Big Game, Big Fun

Albee's African Bike Safaris

Close your eyes for a moment and try to picture your ultimate getaway. Apart from location, who would you go with and what would you do? The last 20 years of my life have been consumed by motorcycle riding and have taken me all over the world. I've covered races in Austria, the Czech Republic, England, France, Spain and Switzerland. I've ridden in Canada, Costa Rica, Mexico, Peru and all over the United States, including Hawaii. But I never expected that I would find nirvana riding in Africa with three-time world champion Greg Albertyn.

I always imagined my dream vacation taking place on some exotic tropical island with a beautiful blonde--my wife--on my arm. Motorcycles would be part of the equation as long as the dirt was loamy and the single-track challenging. Africa, however, proved to be just the opposite. Riding in this unfamiliar land wasn't all that out of the ordinary; it was actually one of the easiest, least challenging things I have ever done on two wheels. Yet Africa captured my imagination.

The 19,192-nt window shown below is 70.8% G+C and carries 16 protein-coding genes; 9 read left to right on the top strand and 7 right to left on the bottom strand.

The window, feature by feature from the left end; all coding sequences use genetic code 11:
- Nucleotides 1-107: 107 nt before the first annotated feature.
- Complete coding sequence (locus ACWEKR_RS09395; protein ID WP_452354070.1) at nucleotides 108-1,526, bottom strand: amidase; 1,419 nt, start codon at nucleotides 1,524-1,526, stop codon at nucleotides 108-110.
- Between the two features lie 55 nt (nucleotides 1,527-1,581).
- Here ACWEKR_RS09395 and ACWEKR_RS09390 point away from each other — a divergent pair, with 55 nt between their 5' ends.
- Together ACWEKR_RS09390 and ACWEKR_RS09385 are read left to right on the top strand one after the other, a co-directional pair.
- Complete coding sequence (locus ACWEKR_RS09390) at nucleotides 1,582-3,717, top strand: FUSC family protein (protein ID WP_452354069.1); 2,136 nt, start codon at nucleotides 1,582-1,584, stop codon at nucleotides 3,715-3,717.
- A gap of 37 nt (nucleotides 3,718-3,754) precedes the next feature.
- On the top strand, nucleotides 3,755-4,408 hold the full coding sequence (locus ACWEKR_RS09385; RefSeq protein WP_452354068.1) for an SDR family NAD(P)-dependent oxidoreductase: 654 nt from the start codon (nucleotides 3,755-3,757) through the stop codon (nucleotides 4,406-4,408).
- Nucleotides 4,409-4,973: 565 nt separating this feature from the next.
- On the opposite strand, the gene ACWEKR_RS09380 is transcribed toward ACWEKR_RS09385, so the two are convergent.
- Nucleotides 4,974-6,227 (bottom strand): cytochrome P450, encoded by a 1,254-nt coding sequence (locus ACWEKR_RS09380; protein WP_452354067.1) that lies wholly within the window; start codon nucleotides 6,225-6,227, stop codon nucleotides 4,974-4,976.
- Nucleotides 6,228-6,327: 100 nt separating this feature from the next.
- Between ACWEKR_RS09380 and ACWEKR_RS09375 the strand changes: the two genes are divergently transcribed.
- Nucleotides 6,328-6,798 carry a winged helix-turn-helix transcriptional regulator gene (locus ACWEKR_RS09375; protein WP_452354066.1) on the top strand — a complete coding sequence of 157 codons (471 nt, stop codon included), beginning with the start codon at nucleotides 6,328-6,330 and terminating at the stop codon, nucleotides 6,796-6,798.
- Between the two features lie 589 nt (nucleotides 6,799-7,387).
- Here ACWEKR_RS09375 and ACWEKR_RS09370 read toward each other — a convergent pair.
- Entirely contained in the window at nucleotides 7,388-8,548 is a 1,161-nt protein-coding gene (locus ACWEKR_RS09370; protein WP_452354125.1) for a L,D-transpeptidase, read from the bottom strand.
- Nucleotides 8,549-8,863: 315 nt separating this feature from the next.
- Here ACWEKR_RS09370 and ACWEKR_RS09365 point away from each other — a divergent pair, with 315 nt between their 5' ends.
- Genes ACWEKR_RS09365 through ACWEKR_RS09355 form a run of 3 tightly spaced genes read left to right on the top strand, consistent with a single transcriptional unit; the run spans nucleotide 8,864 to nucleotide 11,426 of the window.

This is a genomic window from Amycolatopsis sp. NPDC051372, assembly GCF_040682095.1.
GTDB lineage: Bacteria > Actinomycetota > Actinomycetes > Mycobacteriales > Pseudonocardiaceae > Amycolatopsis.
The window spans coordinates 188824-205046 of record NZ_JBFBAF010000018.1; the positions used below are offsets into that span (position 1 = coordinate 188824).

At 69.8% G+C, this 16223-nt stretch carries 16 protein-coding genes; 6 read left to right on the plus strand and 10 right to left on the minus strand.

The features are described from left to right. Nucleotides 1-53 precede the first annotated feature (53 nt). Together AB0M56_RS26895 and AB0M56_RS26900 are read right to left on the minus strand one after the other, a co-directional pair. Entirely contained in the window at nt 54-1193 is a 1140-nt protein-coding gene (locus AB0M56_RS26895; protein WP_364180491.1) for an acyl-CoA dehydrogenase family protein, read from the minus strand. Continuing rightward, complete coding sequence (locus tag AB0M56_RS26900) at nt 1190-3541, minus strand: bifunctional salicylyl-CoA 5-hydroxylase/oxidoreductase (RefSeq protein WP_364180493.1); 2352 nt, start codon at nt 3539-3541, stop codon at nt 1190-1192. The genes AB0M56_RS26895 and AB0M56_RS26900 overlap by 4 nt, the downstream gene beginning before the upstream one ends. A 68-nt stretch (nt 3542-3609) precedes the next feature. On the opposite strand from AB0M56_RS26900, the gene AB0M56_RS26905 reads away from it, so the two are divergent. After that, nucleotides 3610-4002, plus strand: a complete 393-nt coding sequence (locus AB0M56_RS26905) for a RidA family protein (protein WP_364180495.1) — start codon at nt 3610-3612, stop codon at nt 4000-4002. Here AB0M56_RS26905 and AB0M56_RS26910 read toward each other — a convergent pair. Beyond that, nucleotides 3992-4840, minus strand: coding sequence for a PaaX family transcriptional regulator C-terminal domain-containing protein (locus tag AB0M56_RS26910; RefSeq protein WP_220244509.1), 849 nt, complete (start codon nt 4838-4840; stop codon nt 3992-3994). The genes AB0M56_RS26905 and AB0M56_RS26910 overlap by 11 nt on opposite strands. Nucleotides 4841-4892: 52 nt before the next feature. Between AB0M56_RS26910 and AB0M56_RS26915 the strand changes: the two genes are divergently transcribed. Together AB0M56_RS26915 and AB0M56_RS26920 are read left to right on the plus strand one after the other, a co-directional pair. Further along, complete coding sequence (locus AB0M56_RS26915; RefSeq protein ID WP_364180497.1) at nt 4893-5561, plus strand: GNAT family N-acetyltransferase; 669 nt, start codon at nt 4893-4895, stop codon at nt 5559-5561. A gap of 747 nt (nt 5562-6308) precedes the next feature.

But before we get into that, let me tell you what brought our group to this rugged, untamed territory.

I was fortunate enough to take part in the maiden voyage of Albee's African Bike Safaris. This is a joint venture between Albertyn and his older brother, Colin. We were promised the experience of a lifetime, the rare opportunity to see wild animals up close and first-class hospitality. When Albee told me about his plans, it sounded impossible. His promises had exaggeration written all over them.

By the end of the first day I realized I had totally underestimated this trip. First off, the accommodations were stunning. Day One we rested at a small game lodge full of personality and character. By the end we'd stayed at three such places, each slightly different from the others but all very inviting and staffed with friendly people skilled in the fine art of making American tourists feel at home.